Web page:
For purposes of-locking up to prevent unauthorized persons from nnfastening, any suitable lock can be applied or constructed in connection with sockets a and the lugs e, as shown, in which case I extend the socketpiece as shown in Figs. 7 and 8, and locate the hand-setting key-hole,hereinafter referred to, under it, so thereby to secure that also from unauthorized use.
This fastening and locking device is shown in part in my other application, filed January 2, 1884, now before the office, and is therein disclaimed.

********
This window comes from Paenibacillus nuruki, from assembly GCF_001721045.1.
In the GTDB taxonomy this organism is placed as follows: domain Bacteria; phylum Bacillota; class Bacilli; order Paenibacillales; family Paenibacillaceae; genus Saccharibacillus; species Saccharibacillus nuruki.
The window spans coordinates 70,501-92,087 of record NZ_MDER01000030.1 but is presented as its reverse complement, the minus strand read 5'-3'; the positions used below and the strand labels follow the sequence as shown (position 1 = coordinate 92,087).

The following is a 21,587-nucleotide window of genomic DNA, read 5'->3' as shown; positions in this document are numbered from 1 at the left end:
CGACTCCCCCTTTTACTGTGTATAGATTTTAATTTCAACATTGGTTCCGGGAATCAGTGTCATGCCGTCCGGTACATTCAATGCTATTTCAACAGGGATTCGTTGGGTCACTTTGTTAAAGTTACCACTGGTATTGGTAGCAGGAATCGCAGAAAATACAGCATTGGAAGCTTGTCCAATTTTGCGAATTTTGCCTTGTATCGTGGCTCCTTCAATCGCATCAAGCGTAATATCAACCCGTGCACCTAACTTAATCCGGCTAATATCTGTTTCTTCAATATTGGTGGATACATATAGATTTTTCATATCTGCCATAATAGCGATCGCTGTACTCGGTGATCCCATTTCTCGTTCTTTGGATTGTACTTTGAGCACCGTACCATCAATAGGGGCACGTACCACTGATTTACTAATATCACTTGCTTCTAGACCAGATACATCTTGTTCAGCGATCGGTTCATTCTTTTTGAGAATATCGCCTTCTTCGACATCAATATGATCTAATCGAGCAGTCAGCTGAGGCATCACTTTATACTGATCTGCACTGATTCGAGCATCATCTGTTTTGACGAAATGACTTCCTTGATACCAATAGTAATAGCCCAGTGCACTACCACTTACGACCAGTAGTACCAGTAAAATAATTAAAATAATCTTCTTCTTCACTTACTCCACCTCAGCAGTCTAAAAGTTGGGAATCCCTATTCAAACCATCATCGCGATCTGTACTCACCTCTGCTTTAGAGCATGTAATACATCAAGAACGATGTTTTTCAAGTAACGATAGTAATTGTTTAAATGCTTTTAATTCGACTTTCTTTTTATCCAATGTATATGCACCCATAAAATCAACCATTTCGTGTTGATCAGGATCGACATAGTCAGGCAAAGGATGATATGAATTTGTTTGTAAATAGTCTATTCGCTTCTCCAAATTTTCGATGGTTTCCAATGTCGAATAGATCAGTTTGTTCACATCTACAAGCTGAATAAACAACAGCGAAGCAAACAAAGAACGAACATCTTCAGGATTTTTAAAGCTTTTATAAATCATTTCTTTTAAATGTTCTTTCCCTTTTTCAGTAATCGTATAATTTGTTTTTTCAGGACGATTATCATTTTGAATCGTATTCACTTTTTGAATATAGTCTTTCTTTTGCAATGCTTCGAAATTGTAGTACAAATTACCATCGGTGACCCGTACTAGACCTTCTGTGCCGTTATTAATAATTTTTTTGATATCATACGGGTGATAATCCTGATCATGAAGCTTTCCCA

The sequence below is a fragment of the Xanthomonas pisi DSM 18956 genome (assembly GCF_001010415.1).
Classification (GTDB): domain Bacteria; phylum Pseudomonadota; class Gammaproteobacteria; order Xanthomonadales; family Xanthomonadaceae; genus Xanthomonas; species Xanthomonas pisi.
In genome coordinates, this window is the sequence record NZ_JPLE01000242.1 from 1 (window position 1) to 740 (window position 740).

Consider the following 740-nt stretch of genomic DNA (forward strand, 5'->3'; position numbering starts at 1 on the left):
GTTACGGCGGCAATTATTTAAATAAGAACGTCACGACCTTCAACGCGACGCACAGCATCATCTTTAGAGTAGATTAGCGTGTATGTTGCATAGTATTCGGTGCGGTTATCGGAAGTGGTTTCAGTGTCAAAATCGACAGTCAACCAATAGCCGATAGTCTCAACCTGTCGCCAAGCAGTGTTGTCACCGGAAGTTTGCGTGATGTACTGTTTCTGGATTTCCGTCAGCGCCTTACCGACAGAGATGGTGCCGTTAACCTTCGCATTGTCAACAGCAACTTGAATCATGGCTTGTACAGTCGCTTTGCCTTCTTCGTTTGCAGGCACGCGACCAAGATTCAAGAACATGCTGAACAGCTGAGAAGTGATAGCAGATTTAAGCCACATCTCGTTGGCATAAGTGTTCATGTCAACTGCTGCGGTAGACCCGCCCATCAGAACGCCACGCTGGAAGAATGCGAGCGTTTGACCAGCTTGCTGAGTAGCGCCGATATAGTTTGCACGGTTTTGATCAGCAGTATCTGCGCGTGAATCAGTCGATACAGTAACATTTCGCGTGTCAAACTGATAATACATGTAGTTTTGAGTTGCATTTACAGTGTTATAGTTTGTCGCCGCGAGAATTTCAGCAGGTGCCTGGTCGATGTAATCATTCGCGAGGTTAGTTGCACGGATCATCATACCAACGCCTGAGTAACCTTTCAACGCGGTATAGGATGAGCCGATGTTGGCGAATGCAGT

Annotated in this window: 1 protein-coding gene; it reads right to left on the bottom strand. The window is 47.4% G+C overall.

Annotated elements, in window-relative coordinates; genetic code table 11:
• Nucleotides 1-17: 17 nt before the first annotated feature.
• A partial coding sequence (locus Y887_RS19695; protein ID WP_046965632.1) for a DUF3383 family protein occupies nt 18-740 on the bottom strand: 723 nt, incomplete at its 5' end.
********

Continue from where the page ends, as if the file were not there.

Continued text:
The plate (I carries in a suitable bearing at its center the journal of gear 1. On the same journal, or a continuation thereof, is arianged to turn freely the part marked h, h, and h. This I will call a nut-clasp, after one of its chief functions. It has flanges or guards to prevent the shaft of gear 1 and other parts from being crowded by the nut. It carries a pawl 01' pawl-spring to engage the ratchetwheel that gives impulse to the shaft or journal of gear 1, and it clasps the axle-nut with its curved and easily-yielding springs h and h. These curved and easily yielding springs have preferably widened ends, by which they take a broad bearing upon the sides of the nut. They-are two or more in number, as shown. They, with the springpawl flanges and part forming the bearing on the journal, may all be formed in one piece from a sheet of metal, as shown. This is the simpler construction, though it (the nutclasp) may be in parts, if preferred, and a separate pawl and spring be attached to the central art by common methods. The gear 2 plays into gear 1, and is on a shaft or journals common to gears 2 and 3. A swing stand or carrier is pivoted or journaled concentrically to gears 2 and 3, and carries gears 4 and 5, having common journals. A central shaft in line with gear 1 and its shaft, but distinct and detached entirely from it, is carried by plates w and w, and has fitted removably to its inner end the wheel 6. This wheel 6 is provided with a great number of teeth. Being upon a center shaft, it can be comparatively very large, there being nothing within studs 9 to interfere with its being thus large, and wheels 2, 3, 4, and 5 can be so proportioned as to per mit the same, so that when wheel 6 is provided in graded sizes, varying but one tooth between one size and the next, it serves as an excellent and sufficient means to adapt the registering to differing sizes in road or carriage wheels. The wheel 6 gives movement to its shaft 70, the gear 7 thereon, and a pointer on its other end, which indicates one-hundredths on the face 0, which is graduated to hundredths, as shown. The wheel 7 gives motion to an intermeshing gear-wheel, 8, upon a common shaft or journals with gear-wheel 9, and gear 9, driven thus by gear 8, gives rotary motion to gear 10 and its sleeveshaft 110, and in the same direction of rotation as that of shaft 70. On this sleeve shaft, inclosing shaft 7 O, is mountedapointermoving slowerin theproportion of one to one hundred than shaft and its pointer, so that upon the same graduated dial upon which that pointer on shaft 7 0 indicates hundredths this pointer on shalt 110 indicates units or miles. Upon shaft 110 is gear-wheel 11 meshing into gear-wheel 12, which, with the graduated face m, is mounted on a common shaft or journals, S, and thus the face in is caused to rotate in an opening or depression for the purpose in the larger face 0 slower than shaft 110, and its pointer in the proportion of one to ten,whereby, being numbered as shown, and rotating in a direction opposite to the motion of the pointers, it is caused to register the number of hundreds of miles marked by the unit or mile pointer, and by means of a stationary index or pointer, as shown in Fig. 1. This I call the thousandmile face, and I allow it continuity of operation, while I provide for setting the moving pointers for units and hundredths back to the zero -point at pleasure.